The Blog - Wind energy market analysis

Posted 19/08/2019

Richard Heap

   

"We left because of the Crimea crisis in 2014, but went back in 2017"

Norwegian developer NBT has this year reached financial close on its 246MW Syvash wind development in Ukraine, but why did the firm choose to focus on the Ukrainian market? We talk to NBT's chief executive Joar Viken to find out more about the company's strategy.


Joar Viken_0

Norwegian wind developer NBT AS doesn’t do things the easy way.

Founded in 2004, it first built wind farms in China with pioneering finance deals, and is now building wind farms in Ukraine too. The company made its move into Ukraine in 2012, but left two years later following the annexation of the Crimean Peninsula by Russia.

“We left because of the Crimea crisis in 2014, but we went back in 2017 and started to look again at potential projects," says CEO Joar Viken. "We picked Ukraine because there are very good wind conditions, the tariffs are good and we see very high electricity production, up to 43%-45% capacity factor."

This spring, the company achieved financial close for its 246MW Syvash Wind Farm in the country’s Kherson region, which involves a €262m non-recourse project financing that is the largest for a Ukrainian renewable power project.

In addition, NBT bought the 742MW Zophia Wind Farm in the Zaporizhia region in January which, once built, is set to rank among the largest onshore wind projects in Europe. NBT wants to secure all required permits for its Zophia Wind Farm this year.

Growing reputation

NBT has a growing reputation in the wind industry.

The firm’s work on the 246MW Syvash earned founder Viken a place on our European Power List published in June, for helping to open up a promising new market – but this is as much recognition for the efforts of the 15-strong team that has developed the project and helped win funding in a new market.

The company has also been shortlisted for the developer and onshore team of the year prizes at our inaugural European Wind Investment Awards, which we are due to host in London on 31stOctober. We thought it was a good time to talk to Viken about NBT’s projects and its distinctive business model.

Viken worked in real estate development in Norway before moving into wind, and his new firm's initial focus was on finding attractive windy sites in China.

It completed its 49.5MW Baicheng wind farm in Jilin province in 2011, which was the first non-recourse project financed wind farm in China. The project loan was provided by China’s Bank of Communications and HSBC.

The company followed this with the Linxi I and Linxi II wind farms, each 50MW, with its joint venture partner Datang Renewables, one of China’s top state-owned power companies, in Inner Mongolia. The two wind farms were completed in 2011 and 2012 respectively. But China is also tough for western companies to enter. So why did NBT pick it for its wind debut?

Viken laughs: “I always get this question ‘Why did you pick China?’ because it’s very difficult, but it’s also the largest renewable energy market in the world. When we first started, there were 45 international companies beginning to do wind development in China, and now there are very few left. This has helped us. We’ve also built valuable relationships and now we are bringing Chinese EPC contractors and Chinese financing into projects in other markets.”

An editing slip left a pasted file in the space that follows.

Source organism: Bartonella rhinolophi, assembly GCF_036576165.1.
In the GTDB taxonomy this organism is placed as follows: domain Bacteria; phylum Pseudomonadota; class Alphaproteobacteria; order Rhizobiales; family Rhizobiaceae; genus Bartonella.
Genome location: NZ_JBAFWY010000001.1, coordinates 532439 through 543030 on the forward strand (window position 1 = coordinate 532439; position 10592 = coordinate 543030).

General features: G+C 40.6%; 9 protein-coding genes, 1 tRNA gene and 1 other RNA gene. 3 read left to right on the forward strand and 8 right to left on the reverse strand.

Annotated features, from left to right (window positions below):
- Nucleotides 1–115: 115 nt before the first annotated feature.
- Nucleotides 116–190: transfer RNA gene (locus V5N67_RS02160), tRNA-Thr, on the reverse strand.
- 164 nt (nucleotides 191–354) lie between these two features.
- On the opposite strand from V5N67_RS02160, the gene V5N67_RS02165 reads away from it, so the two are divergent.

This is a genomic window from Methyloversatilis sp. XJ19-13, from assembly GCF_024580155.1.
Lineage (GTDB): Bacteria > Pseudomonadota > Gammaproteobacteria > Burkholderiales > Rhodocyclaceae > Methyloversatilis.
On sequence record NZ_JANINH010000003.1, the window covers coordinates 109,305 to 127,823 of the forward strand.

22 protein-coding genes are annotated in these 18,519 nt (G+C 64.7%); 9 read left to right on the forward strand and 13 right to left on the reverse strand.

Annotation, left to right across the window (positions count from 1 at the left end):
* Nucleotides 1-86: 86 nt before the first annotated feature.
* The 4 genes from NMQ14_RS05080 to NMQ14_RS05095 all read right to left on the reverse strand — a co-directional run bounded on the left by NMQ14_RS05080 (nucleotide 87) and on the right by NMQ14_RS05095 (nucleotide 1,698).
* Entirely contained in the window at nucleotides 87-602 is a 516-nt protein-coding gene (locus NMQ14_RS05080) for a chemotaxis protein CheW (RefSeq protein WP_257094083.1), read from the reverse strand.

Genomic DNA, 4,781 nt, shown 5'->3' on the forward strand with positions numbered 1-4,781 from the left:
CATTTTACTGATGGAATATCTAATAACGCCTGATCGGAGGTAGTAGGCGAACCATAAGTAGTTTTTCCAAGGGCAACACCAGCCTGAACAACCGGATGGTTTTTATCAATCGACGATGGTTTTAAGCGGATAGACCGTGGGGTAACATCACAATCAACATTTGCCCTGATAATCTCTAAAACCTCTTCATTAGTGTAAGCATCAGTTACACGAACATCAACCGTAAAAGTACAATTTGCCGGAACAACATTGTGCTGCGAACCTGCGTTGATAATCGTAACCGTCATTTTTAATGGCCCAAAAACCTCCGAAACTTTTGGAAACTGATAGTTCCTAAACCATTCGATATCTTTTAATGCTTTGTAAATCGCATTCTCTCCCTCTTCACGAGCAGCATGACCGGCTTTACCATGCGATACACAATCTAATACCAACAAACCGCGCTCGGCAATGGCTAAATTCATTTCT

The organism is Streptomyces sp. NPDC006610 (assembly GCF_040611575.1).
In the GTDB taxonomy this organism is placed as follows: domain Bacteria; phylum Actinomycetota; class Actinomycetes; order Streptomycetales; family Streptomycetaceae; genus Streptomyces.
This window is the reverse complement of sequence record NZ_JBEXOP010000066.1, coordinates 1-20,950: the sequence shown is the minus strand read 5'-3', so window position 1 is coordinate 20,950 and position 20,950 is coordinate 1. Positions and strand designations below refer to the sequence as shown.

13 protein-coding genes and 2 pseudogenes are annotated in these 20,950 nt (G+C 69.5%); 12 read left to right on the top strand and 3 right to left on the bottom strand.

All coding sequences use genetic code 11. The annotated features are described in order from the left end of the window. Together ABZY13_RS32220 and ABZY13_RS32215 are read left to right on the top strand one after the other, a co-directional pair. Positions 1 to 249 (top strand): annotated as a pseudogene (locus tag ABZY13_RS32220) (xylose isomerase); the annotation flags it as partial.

This is true of NBT’s Syvash project, where it secured €262m of debt from 8 development institutions, including EBRD, Proparco, FMO, BSTDB, IFU, Finn Fund, NEFCO and Green for Growth Fund, and selected PowerChina, a top Chinese power project construction company, as its EPC contractor.

NBT partnered with French renewable energy developer, Total Eren, which became a co-sponsor of the project. Syvash is currently under construction and is due to be completed in June 2020. The wind farm is made up of 63 turbines from German manufacturer Nordex.

Experience in China

Viken says the company’s experience of taking non-recourse project finance to China helped it in Ukraine, where legal and other standards often lag behind other markets in Europe.

“There is a huge difference between Ukrainian standards and international bankable standards when it comes to environmental and social impact studies, and all of the stuff like that,” he says. “For Syvash we used something like 20,000 lawyer hours to be able to get that to a workable standard on the documentation, and we reached financial close in record time.”

He expects this work to open up other Ukrainian infrastructure to foreign investments – and, indeed, this should help NBT with the Zophia Wind Farm in Zaporizhia. Viken says that the company is looking to secure permits, grid connections and power purchase agreements for its Ukrainian projects by the end of 2019 to enable them to get the feed-in tariff. If it misses that deadline then it would have to bid in auctions that are limited to smaller projects.

Viken says that NBT is looking to move into other emerging markets that offer higher returns along with their higher difficulty level. He adds that NBT will not enter established markets.

“That is correct. It’s not exciting for us,” says Viken. The firm has picked challenging markets before, so why stop now?

 

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